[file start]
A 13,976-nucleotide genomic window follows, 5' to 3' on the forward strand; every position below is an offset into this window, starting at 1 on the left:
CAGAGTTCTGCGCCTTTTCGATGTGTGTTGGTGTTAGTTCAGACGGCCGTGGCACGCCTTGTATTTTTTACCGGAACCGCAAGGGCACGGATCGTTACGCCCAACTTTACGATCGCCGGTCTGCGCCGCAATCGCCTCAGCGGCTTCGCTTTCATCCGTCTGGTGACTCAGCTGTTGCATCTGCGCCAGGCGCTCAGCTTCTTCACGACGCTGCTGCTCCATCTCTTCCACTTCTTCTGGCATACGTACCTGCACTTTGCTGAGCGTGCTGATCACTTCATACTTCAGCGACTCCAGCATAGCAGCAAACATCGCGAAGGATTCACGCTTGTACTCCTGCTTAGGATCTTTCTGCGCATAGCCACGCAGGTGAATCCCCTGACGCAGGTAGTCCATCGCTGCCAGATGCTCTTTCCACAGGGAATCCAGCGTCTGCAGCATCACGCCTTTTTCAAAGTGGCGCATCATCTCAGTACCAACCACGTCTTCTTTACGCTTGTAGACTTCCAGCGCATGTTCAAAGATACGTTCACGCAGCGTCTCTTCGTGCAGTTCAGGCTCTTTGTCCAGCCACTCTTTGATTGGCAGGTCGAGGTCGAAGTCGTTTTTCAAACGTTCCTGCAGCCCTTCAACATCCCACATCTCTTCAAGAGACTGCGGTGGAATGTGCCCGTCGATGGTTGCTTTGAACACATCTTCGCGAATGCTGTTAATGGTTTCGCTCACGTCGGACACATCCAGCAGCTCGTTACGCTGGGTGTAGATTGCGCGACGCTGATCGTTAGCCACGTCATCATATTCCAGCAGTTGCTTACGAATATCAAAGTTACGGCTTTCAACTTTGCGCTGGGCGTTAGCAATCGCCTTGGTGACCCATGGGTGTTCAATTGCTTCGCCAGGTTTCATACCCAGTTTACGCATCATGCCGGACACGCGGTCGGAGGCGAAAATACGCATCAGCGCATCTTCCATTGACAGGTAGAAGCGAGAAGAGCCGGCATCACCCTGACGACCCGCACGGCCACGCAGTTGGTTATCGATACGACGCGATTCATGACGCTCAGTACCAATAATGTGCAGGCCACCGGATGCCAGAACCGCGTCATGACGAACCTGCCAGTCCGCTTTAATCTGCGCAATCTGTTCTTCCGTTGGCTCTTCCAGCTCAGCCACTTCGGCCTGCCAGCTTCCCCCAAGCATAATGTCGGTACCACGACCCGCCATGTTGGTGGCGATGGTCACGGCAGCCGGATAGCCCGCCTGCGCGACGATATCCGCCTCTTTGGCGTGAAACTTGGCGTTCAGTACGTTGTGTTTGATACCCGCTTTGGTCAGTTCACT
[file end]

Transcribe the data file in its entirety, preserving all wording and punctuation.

A 13,976-nucleotide genomic window follows, 5' to 3' on the forward strand; every position below is an offset into this window, starting at 1 on the left:
CAGAGTTCTGCGCCTTTTCGATGTGTGTTGGTGTTAGTTCAGACGGCCGTGGCACGCCTTGTATTTTTTACCGGAACCGCAAGGGCACGGATCGTTACGCCCAACTTTACGATCGCCGGTCTGCGCCGCAATCGCCTCAGCGGCTTCGCTTTCATCCGTCTGGTGACTCAGCTGTTGCATCTGCGCCAGGCGCTCAGCTTCTTCACGACGCTGCTGCTCCATCTCTTCCACTTCTTCTGGCATACGTACCTGCACTTTGCTGAGCGTGCTGATCACTTCATACTTCAGCGACTCCAGCATAGCAGCAAACATCGCGAAGGATTCACGCTTGTACTCCTGCTTAGGATCTTTCTGCGCATAGCCACGCAGGTGAATCCCCTGACGCAGGTAGTCCATCGCTGCCAGATGCTCTTTCCACAGGGAATCCAGCGTCTGCAGCATCACGCCTTTTTCAAAGTGGCGCATCATCTCAGTACCAACCACGTCTTCTTTACGCTTGTAGACTTCCAGCGCATGTTCAAAGATACGTTCACGCAGCGTCTCTTCGTGCAGTTCAGGCTCTTTGTCCAGCCACTCTTTGATTGGCAGGTCGAGGTCGAAGTCGTTTTTCAAACGTTCCTGCAGCCCTTCAACATCCCACATCTCTTCAAGAGACTGCGGTGGAATGTGCCCGTCGATGGTTGCTTTGAACACATCTTCGCGAATGCTGTTAATGGTTTCGCTCACGTCGGACACATCCAGCAGCTCGTTACGCTGGGTGTAGATTGCGCGACGCTGATCGTTAGCCACGTCATCATATTCCAGCAGTTGCTTACGAATATCAAAGTTACGGCTTTCAACTTTGCGCTGGGCGTTAGCAATCGCCTTGGTGACCCATGGGTGTTCAATTGCTTCGCCAGGTTTCATACCCAGTTTACGCATCATGCCGGACACGCGGTCGGAGGCGAAAATACGCATCAGCGCATCTTCCATTGACAGGTAGAAGCGAGAAGAGCCGGCATCACCCTGACGACCCGCACGGCCACGCAGTTGGTTATCGATACGACGCGATTCATGACGCTCAGTACCAATAATGTGCAGGCCACCGGATGCCAGAACCGCGTCATGACGAACCTGCCAGTCCGCTTTAATCTGCGCAATCTGTTCTTCCGTTGGCTCTTCCAGCTCAGCCACTTCGGCCTGCCAGCTTCCCCCAAGCATAATGTCGGTACCACGACCCGCCATGTTGGTGGCGATGGTCACGGCAGCCGGATAGCCCGCCTGCGCGACGATATCCGCCTCTTTGGCGTGAAACTTGGCGTTCAGTACGTTGTGTTTGATACCCGCTTTGGTCAGTTCACT